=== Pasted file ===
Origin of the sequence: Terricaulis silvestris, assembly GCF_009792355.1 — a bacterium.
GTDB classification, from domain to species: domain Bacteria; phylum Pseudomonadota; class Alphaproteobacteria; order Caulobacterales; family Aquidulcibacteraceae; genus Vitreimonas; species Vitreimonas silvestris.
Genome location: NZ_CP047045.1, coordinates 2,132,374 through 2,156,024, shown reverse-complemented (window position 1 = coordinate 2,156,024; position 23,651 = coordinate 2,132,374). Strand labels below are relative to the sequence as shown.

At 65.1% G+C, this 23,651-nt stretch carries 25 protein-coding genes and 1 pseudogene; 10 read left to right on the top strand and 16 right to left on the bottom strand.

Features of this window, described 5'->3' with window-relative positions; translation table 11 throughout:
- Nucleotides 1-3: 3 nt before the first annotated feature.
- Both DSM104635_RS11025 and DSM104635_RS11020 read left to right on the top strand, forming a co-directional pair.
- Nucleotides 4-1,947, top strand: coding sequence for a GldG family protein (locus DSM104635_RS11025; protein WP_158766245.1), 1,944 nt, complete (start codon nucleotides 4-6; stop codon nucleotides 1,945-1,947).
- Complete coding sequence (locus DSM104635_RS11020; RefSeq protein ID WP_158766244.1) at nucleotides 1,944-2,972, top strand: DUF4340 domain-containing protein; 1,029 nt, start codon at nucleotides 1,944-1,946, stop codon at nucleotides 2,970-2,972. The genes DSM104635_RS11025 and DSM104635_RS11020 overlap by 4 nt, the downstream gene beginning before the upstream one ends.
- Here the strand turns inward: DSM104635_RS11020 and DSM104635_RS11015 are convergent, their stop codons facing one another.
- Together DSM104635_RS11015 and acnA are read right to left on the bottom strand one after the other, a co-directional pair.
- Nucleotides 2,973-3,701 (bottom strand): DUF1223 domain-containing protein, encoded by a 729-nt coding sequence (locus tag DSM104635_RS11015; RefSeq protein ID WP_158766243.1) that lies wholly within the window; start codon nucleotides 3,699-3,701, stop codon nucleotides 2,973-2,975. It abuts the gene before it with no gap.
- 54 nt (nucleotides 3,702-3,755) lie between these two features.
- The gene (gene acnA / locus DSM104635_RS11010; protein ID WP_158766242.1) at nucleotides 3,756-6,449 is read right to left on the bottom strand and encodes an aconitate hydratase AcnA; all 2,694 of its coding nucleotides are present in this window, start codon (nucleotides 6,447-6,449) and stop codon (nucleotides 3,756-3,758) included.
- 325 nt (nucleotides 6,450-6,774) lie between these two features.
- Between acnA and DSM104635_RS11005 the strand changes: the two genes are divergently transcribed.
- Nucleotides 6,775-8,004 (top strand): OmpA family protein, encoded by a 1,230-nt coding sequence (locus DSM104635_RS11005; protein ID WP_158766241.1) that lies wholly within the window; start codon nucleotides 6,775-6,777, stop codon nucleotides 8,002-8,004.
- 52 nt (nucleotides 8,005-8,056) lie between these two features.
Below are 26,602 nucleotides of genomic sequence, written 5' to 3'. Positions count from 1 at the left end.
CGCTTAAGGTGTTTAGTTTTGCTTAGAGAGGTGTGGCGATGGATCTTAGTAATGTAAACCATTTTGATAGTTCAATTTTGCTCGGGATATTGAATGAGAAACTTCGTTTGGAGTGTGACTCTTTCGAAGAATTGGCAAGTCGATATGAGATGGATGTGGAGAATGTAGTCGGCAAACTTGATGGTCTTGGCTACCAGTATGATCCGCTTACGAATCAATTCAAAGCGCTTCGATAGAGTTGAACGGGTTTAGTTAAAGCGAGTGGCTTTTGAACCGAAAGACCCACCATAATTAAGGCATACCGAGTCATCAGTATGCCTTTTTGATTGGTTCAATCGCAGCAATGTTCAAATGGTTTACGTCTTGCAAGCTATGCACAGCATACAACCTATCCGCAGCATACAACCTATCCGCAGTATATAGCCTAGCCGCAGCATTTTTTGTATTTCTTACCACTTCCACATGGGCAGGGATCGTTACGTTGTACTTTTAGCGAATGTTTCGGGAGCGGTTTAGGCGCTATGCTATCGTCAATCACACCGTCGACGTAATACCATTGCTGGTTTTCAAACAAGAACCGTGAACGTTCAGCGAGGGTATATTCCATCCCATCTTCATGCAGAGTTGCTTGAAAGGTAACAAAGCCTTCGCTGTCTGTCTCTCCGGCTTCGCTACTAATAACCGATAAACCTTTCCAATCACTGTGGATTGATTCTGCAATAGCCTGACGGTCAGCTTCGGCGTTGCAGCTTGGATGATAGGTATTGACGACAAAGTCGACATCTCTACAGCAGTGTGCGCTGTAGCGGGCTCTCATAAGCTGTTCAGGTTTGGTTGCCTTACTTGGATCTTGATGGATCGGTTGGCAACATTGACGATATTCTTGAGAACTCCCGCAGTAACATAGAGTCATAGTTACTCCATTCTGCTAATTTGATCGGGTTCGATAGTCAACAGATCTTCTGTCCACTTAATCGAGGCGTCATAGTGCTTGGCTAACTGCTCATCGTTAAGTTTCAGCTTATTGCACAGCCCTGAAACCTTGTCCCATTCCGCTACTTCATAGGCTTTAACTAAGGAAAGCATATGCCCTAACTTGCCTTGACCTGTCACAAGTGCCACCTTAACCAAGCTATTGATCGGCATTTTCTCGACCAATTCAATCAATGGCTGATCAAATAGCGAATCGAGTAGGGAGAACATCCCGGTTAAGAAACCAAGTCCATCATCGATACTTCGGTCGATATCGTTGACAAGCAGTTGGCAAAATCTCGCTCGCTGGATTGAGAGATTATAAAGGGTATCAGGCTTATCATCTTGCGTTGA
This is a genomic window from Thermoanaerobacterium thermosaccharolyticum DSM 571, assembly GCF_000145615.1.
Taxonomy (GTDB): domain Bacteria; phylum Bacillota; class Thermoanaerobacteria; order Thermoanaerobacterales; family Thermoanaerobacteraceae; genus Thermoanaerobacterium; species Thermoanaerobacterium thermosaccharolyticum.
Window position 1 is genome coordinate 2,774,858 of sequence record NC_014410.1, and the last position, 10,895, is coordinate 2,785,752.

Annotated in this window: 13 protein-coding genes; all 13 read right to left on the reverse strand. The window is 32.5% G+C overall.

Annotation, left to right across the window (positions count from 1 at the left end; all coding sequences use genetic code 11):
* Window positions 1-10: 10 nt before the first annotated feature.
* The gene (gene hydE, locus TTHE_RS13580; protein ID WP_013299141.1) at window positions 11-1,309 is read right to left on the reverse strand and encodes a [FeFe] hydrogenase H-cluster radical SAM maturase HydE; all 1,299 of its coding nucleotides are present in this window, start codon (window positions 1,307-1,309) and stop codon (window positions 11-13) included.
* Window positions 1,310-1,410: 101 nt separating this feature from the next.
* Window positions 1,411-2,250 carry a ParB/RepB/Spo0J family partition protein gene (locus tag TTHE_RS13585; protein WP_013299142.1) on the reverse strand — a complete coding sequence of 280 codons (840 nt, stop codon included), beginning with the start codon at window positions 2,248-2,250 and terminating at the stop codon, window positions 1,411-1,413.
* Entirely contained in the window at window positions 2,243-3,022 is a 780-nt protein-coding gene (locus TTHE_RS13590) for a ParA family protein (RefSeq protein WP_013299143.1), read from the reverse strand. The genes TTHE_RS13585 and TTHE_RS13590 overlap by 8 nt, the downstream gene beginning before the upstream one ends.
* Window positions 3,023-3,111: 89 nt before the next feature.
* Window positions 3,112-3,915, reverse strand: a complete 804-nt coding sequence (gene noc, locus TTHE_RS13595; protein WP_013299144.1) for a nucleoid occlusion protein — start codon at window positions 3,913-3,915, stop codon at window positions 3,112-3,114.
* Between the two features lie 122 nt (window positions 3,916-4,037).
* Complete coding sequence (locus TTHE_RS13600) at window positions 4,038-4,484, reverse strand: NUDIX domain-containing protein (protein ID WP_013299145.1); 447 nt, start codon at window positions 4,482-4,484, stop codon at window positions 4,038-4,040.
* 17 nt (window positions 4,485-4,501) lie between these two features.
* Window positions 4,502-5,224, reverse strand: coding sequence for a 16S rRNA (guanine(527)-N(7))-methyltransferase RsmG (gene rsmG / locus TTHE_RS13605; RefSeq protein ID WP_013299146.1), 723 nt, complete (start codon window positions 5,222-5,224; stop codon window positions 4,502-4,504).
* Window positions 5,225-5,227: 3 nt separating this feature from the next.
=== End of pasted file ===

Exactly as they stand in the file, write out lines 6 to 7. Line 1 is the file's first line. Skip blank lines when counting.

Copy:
- Nucleotides 1-3: 3 nt before the first annotated feature.
- Both DSM104635_RS11025 and DSM104635_RS11020 read left to right on the top strand, forming a co-directional pair.